The program portion of the meeting was held upstairs in the 2nd floor meeting room. Members present were: Alvie Davidson, Jack Butler, Gladys Paulin, Gene Bremer, Jean Kelley, Donna Moughty , Karen and Mitch Brown Dick Robinson. Guests were Juanita Friendenberg, Tampa; Doug Barnett and wife, Satellite Beach, and Joe Spann, Bartow.
Jack Butler gave a presentation titled "Read All About It" "Finding Kin in Early Newspapers.
After the program we had lunch together at Perkins restaurant.
The Saturday will start with our board meeting at 9 a.m., Jack’s talk at the general meeting at 10, followed by an option lunch with colleagues at a nearby restaurant. Members and guests are welcome to attend all three events. President Alvie Davidson asks members to bring ideas for programs and other chapter activities to the general meeting.
You won’t “read all about it” here. Instead, you’ll have to come to our next meeting in Bartow on Feb. 2 to “hear all about it.” Vice President Jack Butler's presentation is “Read All About It! Finding Kin in Early Newspapers.”
By Alvie L. Davidson, CG
I first want to say that I deeply appreciate the membership electing me president of APG Florida. I promise I will do my very best to maintain the chapter as one of the best in APG and provide members with valuable networking and learning opportunities.
Everyone should try to attend our first meeting of the year on Feb. 2 at the Polk County Historical and Genealogical Library, 100 East Main Street, Bartow. Our new vice president, Jack Butler, will reprise his FSGS conference talk, “Read All About It.” This will give our members an opportunity to hear a very fine talk that they may have missed and to get to know Jack better. Bring any ideas you have for meetings or to improve our Chapter. Please see a previous article in this edition for more details on this meeting.
Secondly, I want to keep our meetings interesting so everyone will feel they were very worthwhile. I would also like to vary the locales of our meetings more. We have not had a meeting in Tallahassee, so I would like to have one there at the Florida State Library, possibly on 3 May. This might seem a bit far for some to travel, but we can arrange car pooling. What better way is there to network with colleagues, attend an informative meeting, and maybe do some research?
For the second year, Chapter members will help FSGS conference attendees solve their "brickwall" or other tough research problems.
The event, Ancestors Road Show, was very popular last year, serving 53 attendees. Ken Macomber, CG, Road Show chair and Chapter vice president, says he could use more volunteers.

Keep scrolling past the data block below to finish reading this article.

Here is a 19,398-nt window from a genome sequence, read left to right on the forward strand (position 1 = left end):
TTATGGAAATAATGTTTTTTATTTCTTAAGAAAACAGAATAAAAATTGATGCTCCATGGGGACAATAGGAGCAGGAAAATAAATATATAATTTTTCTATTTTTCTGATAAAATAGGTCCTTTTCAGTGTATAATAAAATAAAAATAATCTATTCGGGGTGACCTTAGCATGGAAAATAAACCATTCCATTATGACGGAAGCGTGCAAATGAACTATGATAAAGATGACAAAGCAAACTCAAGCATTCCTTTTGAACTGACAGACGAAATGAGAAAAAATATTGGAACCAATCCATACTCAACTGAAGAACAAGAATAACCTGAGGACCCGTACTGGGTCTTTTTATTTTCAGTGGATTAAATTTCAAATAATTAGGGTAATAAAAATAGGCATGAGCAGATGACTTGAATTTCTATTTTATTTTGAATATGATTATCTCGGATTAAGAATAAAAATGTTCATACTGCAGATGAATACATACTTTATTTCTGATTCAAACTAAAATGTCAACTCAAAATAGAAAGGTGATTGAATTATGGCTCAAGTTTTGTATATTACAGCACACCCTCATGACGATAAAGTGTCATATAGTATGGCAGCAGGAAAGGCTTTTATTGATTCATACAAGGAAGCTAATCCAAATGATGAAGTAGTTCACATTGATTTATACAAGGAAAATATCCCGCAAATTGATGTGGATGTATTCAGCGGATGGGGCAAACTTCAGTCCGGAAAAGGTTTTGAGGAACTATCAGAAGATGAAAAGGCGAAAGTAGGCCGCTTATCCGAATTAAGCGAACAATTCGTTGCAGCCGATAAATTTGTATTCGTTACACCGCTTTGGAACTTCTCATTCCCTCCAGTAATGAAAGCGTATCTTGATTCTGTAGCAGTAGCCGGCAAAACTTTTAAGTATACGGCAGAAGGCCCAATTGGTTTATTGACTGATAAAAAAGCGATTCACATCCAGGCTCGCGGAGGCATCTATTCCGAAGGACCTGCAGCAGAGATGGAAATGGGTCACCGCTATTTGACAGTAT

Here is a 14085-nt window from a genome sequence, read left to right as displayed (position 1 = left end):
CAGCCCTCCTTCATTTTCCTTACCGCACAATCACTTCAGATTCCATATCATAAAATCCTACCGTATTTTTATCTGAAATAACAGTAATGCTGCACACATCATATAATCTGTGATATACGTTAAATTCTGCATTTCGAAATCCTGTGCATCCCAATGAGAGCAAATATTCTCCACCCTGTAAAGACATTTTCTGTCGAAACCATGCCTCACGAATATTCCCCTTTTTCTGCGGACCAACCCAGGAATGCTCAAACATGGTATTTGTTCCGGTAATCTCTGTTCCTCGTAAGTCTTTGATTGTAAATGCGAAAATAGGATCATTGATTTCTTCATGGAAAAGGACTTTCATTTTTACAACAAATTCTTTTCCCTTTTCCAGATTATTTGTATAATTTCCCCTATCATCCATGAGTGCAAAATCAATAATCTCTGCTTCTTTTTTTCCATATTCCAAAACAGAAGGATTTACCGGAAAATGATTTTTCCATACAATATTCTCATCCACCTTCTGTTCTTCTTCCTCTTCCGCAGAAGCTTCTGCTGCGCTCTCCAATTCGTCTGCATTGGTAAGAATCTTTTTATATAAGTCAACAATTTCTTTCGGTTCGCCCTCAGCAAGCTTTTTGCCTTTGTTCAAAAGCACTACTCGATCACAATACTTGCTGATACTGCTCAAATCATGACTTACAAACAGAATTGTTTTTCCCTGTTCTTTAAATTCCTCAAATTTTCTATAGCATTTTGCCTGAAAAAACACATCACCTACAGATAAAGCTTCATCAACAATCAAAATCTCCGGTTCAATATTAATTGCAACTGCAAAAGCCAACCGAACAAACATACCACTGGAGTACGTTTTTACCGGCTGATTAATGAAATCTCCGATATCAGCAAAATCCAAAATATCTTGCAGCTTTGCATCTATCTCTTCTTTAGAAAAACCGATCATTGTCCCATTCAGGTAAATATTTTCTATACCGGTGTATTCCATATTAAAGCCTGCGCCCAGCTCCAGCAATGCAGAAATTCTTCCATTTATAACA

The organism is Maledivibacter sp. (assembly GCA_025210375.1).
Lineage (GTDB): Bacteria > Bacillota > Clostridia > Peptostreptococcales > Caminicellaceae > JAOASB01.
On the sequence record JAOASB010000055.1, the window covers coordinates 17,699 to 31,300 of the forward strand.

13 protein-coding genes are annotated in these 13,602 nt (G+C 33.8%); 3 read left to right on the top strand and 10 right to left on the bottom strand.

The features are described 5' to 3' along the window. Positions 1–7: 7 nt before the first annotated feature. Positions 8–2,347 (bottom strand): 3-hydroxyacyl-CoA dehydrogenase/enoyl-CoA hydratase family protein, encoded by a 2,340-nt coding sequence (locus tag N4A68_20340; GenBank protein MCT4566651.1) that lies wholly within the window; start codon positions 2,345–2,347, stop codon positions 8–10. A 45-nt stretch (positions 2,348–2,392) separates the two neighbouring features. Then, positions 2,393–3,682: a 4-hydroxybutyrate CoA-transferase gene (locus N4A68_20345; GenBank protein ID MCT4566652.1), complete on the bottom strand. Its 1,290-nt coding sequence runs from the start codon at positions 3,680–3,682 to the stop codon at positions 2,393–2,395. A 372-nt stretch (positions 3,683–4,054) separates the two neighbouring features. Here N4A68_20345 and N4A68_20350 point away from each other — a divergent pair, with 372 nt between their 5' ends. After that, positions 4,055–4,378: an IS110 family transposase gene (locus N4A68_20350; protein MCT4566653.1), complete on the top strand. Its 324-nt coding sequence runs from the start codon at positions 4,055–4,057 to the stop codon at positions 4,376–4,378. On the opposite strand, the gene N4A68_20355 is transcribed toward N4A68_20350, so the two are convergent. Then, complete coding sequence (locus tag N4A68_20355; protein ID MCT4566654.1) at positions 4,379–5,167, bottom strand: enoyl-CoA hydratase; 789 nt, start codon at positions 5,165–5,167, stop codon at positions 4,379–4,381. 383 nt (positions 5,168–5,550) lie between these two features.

Consultants will assist three people an hour, each for 15 minutes. Macomber says the time was expanded to 15 minutes this year to allow for deeper consultations. Registration for the event will be Friday, Nov. 9 from 1:15-5 p.m. The consultations will be Saturday, Nov. 10 from 10 a.m. to 3 p.m.
The Chapter will also host a vendor booth at the conference. Contact Chair Alvie L. Davidson, CG, if you would like to help staff the booth.
Chapter members enjoy:
Florida has some of the outstanding genealogists in the nation -- and they are members of the Florida Chapter. Envision yourself learning and sharing ideas with the masters....
Chapter Treasurer Amy Larner Giroux, CG, CGL, and Membership Chair Debbe A. Hagner, AG, are now collecting dues for 2008.
Member renewals are just $10. New members pay $20 for the first year only. Members who attend the FSGS conference in November started a tradition in 2005. They brought a check to pay the next year's dues. Be sure to bring one if you'll be at the conference in Orlando on Nov. 9-10 and give it to either Amy or Debbe. Don’t miss out associating with colleagues in the Sunshine State. Make out your check (payable to Florida Chapter of APG) right now.
A Chapter-sponsored position paper (see THE SUN, JULY 2007) to gather support to keep genealogical records open is getting favorable comments from genealogical organizations that have informally reviewed it.
The paper, prepared by Keep Genealogical Records Open Workgroup (KGROW), has been reviewed by the major genealogical organizations. Based on suggestions, KGROW will revise the document and ask the organizations to formally support it.
Founding members of KGROW are Co-Chairs, Jean Foster Kelley, CG, Tampa, Florida, Richard F. Robinson, CG, Boynton Beach, Florida; and Information Officer Alvie L. Davison, CG, Lakeland, Florida; Melinde Lutz Sanborn, FASG, Derry, New Hampshire; and Frederick E. Moss, JD, LL.M., Plano, Texas.